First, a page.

The Vancouver Effect: An Examination of the Canadian Olympic Committee Olympic Selection Standards (2000-2008)

By McClelland, Peter | Proceedings: International Symposium for Olympic Research, Annual 2008 | Go to article overview

The Vancouver Effect: An Examination of the Canadian Olympic Committee Olympic Selection Standards (2000-2008)


McClelland, Peter, Proceedings: International Symposium for Olympic Research


Introduction

The Olympic Games, by every measure, are a massive entity. They are the largest regularly scheduled, international gathering in the world, and "have become the most celebrated event in history." (1) Politically, economically, socially and culturally, the Olympic Games have had an increasingly influential effect on our society since their modern conception over a century ago. The Games, and the Olympic Movement in general, have been experienced by millions of people from around the globe, far more than its founders could have ever imagined. (2)

Canada's involvement within the Olympic Movement has been interesting. We have hosted the Games twice, welcoming the best summer athletes from around the globe to Montreal in 1976, and their winter counterparts to Calgary in 1988. We are now gearing up to host the 2010 Winter Olympic Games in Vancouver, which in terms of podium success, promises to be a monumental event for Canadian Olympic sport. It truly is an exciting time for sport in Canada.

In contrast, only a short time ago, the Canadian sport system was in shambles. In 2002, in the face of declining international results since the 1996 Atlanta Games, the Canadian Olympic Committee (COC) made an ideological shift towards supporting excellence (in the form of medals) by instituting a new Olympic selection policy. Canadian athletes would only be sent to the Games if they had the chance to be in the top 12 finishers; the COC would no longer be taking "tourists" to the Games. The Athens Games came and went, with considerable controversy over the COC's new selection policy.

By the time the selection document for the 2008 Beijing Olympics was released a little less than two years later, the Top 12 Policy that had incited so much debate was nowhere to be found.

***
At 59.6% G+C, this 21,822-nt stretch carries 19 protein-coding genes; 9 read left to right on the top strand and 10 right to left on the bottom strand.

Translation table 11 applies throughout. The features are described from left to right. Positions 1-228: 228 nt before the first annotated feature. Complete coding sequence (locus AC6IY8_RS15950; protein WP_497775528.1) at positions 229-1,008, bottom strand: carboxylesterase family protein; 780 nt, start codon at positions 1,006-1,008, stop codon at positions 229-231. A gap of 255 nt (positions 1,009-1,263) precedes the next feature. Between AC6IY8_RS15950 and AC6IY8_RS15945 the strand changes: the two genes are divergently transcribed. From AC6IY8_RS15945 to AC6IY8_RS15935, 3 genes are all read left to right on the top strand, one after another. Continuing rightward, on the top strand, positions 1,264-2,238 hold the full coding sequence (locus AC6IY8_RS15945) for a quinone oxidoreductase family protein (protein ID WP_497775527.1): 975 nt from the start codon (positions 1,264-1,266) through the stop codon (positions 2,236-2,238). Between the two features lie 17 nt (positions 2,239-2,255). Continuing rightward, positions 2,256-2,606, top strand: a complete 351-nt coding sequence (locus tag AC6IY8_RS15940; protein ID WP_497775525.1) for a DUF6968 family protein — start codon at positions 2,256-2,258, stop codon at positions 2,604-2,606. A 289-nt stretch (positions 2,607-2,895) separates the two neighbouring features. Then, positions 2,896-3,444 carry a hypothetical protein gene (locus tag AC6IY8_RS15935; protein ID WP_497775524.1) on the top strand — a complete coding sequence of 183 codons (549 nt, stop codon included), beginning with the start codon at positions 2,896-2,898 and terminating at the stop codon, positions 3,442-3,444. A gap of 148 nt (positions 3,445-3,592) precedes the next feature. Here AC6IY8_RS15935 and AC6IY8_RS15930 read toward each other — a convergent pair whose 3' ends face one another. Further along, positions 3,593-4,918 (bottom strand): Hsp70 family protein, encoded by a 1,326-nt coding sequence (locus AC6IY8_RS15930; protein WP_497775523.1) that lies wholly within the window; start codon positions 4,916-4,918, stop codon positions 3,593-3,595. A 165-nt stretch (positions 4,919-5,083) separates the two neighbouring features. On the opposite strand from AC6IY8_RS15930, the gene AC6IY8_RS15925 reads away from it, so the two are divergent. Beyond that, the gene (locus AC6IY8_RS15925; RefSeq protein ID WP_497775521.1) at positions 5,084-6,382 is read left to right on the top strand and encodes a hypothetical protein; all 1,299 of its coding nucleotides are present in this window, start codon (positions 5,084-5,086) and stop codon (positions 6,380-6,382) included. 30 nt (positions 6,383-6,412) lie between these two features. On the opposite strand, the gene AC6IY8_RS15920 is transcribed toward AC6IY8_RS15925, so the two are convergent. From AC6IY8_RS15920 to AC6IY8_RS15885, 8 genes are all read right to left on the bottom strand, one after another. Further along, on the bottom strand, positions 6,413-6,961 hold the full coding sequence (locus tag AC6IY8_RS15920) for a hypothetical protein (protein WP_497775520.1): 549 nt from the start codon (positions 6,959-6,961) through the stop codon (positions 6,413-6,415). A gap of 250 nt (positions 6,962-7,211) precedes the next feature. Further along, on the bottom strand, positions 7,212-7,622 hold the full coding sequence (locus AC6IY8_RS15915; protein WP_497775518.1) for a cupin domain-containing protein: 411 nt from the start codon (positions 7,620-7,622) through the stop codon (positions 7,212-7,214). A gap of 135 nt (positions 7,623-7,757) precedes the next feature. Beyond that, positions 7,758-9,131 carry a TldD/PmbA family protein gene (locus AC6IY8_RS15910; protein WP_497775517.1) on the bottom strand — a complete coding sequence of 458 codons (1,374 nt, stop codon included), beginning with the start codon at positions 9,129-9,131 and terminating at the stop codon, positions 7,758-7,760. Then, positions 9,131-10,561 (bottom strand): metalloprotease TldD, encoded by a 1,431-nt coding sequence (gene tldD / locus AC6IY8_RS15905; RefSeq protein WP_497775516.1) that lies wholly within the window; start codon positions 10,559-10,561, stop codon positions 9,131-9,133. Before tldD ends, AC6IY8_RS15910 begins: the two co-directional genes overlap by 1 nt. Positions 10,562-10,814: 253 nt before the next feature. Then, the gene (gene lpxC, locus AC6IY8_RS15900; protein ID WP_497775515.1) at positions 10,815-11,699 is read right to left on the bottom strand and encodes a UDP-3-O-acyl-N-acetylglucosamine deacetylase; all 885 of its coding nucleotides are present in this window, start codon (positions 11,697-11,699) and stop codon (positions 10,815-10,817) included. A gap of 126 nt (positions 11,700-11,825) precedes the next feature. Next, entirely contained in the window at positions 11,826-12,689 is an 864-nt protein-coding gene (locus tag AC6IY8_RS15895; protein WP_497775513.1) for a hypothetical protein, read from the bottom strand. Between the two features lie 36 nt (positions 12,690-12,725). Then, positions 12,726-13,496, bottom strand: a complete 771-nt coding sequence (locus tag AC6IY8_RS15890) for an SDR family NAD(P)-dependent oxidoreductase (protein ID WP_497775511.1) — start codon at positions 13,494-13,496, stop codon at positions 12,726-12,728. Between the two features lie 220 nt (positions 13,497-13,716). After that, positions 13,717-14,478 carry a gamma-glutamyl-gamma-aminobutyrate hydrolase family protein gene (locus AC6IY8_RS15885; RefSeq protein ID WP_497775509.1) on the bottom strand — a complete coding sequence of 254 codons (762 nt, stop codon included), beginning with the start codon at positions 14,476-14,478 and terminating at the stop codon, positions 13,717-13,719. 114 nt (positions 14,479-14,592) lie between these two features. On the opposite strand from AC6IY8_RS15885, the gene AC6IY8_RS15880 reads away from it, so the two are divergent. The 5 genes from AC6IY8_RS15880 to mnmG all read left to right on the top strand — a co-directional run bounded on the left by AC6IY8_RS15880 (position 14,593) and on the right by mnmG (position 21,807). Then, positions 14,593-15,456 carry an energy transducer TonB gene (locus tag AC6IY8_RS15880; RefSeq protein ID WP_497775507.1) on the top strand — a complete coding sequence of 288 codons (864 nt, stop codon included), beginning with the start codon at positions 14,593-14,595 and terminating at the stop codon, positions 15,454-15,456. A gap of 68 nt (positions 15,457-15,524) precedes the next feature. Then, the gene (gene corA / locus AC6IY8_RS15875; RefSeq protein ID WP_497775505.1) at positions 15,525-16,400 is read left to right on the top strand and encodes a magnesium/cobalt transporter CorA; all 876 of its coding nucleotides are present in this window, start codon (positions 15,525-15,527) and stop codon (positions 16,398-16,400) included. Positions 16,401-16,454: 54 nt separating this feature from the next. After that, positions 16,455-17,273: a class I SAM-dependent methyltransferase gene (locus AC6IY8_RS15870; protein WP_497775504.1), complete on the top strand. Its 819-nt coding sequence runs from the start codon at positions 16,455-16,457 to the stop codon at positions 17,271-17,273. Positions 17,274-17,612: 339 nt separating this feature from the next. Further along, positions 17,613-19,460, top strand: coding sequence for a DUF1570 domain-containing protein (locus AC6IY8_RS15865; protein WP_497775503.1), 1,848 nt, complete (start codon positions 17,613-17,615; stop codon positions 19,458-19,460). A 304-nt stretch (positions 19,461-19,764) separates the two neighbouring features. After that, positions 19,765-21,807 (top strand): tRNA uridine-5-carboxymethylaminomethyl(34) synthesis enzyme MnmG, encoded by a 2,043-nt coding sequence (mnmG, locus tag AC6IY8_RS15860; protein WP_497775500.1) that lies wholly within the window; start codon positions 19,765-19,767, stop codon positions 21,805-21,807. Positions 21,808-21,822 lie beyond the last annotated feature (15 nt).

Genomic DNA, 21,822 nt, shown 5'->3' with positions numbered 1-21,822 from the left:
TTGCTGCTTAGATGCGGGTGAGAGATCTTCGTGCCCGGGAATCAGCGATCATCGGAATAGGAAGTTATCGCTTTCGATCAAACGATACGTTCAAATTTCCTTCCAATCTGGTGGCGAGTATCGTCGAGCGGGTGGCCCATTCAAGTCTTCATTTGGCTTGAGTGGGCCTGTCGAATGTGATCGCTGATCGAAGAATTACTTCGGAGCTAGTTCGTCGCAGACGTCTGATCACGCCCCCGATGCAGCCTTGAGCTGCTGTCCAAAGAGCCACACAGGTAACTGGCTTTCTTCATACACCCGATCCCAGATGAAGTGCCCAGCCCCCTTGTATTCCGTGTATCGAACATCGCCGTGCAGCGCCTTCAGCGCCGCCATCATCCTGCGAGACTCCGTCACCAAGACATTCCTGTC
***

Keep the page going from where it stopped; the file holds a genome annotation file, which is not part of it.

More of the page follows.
This paper outlines the events that led to the implementation of the Top 12 Policy, its subsequent removal, and the role that other concurrent events in the Canadian sport environment played as mitigating factors. It is argued that the heightening and subsequent lowering of the Olympic selection standards was part of the COC's overall evolution in the past two Olympiads, and that the events were primarily as a result of Vancouver being named host of the 2010 Olympic Winter Games.

In order to achieve these objectives, a review of the official COC selection documents for both the Athens Games and the Beijing Games, as well as the COC Athens Post-Games Report, was undertaken. Critical assessments of the events from various sources were also taken into account. The information gained from these sources was corroborated with the insights obtained from interviews with the following prominent Canadian sport administrators: Richard Pound (IOC Executive Committee member, former Chair of the World Anti-Doping Agency, former Secretary of the Canadian Olympic Committee, former Olympic Swimmer); Dr. Roger Jackson (CEO of Podium Canada, former President of the COC, former Olympic rower); Phil Schlote (High Performance Advisor for Own the Podium, formerly High Performance Advisor at Sport Canada); Michael Chambers (President of the COC from 2001 to the present); Derek Covington (Director of Olympic Preparation for the COC); Doug Hamilton (former VP High Performance for Rowing Canada and 'A' Director to the COC); and Bruce Deacon (Manager of Education and Community Relations at the COC, and former Olympic marathoner). Interviews were also conducted with current athletes Nicole Stevenson (marathoner who just missed qualifying for the Athens Games); Iain Brambell (Olympic rower, and Chair of the COC Athletes Council); and Simon Whitfield (Olympic Triathlete).

To begin, it is necessary to clarify and summarize how athletes are chosen to represent their country on the biggest sporting stage in the world: the Olympic Games.

The Process of Athlete Selection for Olympic Competition

The Olympic Charter explains the roles of the International Olympic Committee (IOC), the International Sport Federations (ISFs) (3) and the National Olympic Committees (NOCs) in terms of athlete selection for the Olympic Games. …

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